Number of Home Births Increasing in the U.S.
"Women may prefer a home over a hospital birth for a variety of reasons including a desire for a low intervention birth in a familiar environment surrounded by family and friends," Marian MacDorman, of the National Center for Health Statistics at the Centers for Disease Control and Prevention, tells CNN. "Cultural or religious concerns, lack of transportation in rural areas and cost factors may also play a role as total costs for home births are about a third those for a hospital birth."
MacDorman tells the network home births in the United States are at their highest level since 1990.
She led a study that found the number of home births shot up 20 percent between 2004 and 2008. That's mostly due to a 94 percent increase in home births among white women.
MacDorman tells CNN the risks that go along with home births have also decreased in recent years.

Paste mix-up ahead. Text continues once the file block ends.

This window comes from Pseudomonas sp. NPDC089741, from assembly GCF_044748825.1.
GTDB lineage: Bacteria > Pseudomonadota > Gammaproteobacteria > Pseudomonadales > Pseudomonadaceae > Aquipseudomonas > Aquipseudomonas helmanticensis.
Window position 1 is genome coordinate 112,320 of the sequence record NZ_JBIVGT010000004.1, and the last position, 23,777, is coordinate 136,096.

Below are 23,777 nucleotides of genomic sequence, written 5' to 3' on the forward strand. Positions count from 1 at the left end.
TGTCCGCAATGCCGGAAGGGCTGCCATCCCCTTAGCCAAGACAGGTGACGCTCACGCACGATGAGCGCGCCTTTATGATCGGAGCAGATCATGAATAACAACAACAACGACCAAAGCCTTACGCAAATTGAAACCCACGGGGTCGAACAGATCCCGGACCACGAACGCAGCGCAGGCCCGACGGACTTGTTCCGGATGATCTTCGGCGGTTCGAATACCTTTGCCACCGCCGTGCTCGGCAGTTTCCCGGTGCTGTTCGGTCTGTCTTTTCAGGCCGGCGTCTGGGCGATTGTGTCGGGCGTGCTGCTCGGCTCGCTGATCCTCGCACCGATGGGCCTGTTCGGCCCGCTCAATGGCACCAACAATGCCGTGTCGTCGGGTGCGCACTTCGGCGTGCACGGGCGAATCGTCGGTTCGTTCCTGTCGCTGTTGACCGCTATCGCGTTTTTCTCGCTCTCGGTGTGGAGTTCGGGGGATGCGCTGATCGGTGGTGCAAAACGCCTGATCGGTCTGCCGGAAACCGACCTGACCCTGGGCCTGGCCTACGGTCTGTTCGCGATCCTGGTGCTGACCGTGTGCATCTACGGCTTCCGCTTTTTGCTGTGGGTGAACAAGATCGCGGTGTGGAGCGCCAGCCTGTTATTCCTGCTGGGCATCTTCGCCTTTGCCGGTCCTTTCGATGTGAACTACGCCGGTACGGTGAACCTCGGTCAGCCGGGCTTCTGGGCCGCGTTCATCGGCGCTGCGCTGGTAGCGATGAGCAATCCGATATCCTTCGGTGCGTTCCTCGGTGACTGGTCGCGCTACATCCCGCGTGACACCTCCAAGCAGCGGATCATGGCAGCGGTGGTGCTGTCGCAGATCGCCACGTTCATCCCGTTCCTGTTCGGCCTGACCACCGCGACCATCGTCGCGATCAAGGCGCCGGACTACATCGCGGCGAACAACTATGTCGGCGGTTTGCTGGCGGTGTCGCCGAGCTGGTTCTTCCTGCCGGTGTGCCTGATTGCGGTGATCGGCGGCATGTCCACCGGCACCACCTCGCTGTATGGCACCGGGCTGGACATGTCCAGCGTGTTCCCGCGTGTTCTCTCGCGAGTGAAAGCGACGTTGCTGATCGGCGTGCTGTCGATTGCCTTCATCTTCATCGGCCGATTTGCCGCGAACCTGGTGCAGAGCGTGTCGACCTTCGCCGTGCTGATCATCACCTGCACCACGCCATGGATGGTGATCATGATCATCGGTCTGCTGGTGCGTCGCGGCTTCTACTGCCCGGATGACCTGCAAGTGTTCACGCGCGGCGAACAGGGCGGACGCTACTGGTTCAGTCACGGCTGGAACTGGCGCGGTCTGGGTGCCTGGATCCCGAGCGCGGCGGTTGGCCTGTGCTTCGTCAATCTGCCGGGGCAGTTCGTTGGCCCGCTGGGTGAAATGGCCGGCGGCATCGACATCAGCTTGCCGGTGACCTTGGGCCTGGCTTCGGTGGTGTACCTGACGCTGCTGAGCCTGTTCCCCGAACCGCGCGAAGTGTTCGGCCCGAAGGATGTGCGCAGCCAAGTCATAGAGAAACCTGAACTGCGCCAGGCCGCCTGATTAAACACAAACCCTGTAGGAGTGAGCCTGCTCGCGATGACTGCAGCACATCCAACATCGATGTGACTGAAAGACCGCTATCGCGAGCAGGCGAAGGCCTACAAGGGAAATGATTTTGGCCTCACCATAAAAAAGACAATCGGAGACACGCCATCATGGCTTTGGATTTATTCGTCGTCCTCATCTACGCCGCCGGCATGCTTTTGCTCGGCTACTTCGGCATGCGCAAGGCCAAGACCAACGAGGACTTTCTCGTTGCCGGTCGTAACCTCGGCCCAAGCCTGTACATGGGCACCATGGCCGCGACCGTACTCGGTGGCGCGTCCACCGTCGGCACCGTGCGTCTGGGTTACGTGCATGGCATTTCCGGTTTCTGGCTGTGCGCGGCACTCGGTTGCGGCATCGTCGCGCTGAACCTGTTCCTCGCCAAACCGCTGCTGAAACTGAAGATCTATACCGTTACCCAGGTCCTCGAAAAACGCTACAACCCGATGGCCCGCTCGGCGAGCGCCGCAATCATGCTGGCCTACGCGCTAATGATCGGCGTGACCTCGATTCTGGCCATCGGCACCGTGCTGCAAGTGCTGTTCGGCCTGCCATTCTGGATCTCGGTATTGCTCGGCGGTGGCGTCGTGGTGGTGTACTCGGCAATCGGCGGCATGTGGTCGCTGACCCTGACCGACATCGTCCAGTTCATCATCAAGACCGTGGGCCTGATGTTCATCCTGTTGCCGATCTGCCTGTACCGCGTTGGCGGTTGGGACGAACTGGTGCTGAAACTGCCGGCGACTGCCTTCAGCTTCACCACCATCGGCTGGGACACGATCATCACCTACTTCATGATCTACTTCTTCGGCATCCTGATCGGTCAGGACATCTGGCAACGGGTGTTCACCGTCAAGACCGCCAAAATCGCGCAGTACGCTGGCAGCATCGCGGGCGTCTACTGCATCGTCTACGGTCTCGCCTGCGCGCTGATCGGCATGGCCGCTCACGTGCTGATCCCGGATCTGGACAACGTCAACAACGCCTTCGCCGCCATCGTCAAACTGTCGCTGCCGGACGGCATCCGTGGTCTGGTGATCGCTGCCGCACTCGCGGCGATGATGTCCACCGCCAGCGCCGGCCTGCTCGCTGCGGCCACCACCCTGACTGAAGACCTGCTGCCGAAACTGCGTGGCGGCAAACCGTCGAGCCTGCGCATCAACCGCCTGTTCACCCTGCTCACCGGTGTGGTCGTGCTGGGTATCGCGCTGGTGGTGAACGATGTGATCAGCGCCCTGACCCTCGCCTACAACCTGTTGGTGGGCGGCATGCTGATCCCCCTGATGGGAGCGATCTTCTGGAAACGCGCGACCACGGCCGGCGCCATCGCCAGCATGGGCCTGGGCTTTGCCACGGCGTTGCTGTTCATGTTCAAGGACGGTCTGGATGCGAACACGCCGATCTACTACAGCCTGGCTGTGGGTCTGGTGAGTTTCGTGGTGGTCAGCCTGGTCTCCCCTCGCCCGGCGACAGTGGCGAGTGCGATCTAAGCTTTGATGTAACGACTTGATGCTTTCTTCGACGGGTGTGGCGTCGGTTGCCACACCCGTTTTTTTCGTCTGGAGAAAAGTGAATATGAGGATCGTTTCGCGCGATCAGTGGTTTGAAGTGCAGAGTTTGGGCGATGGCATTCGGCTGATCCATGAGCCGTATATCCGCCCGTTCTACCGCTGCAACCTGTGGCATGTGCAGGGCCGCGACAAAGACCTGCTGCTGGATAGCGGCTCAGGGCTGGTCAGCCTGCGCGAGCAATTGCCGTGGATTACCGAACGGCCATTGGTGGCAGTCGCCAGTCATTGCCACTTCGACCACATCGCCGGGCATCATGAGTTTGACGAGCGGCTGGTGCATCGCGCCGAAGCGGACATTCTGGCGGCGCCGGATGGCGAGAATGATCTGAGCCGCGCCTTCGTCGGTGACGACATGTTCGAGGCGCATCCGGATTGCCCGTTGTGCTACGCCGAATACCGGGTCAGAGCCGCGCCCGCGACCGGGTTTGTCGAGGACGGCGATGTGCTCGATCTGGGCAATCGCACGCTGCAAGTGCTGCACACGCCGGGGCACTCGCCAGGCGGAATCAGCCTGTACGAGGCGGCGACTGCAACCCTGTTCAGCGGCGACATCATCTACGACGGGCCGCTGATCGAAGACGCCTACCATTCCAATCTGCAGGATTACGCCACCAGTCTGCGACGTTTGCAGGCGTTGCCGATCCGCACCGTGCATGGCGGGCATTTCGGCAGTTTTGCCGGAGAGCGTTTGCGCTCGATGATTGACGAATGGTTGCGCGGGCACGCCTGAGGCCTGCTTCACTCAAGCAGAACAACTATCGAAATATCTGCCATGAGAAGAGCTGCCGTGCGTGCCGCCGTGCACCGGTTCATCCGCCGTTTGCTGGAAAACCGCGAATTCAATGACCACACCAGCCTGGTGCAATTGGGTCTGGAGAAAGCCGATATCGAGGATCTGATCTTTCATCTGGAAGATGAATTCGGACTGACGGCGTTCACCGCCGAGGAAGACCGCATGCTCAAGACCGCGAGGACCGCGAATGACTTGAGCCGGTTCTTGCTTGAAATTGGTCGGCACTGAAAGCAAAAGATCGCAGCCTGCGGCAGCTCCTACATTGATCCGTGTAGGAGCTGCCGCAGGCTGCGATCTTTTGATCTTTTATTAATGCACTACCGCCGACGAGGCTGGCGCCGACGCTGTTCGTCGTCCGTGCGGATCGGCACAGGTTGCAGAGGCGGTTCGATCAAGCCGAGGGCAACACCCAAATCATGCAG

"It might mean home birth midwives and practitioners are doing a better job of selecting low-risk women for home births," she tells the network.
Nonetheless, she adds, some women still need to go to hospitals -- especially when they are older than 40, heavier than 300 pounds or have high blood pressure or diabetes
CNN reports the American College of Obstetricians and Gynecologists issued a statement in January that says the risks of planned home births are low, but home births are still two-to-three times more likely than hospital births to result in dead newborns.
"As physicians, we have an obligation to provide families with information about the risks, benefits, limitations and advantages concerning the different maternity care providers and birth settings," association President Richard Waldman tells CNN. "It's important to remember that home births don't always go well, and the risk is higher if they are attended by inadequately trained attendants or in poorly selected patients with serious high-risk medical conditions such as hypertension, breech presentation, or prior cesarean deliveries."
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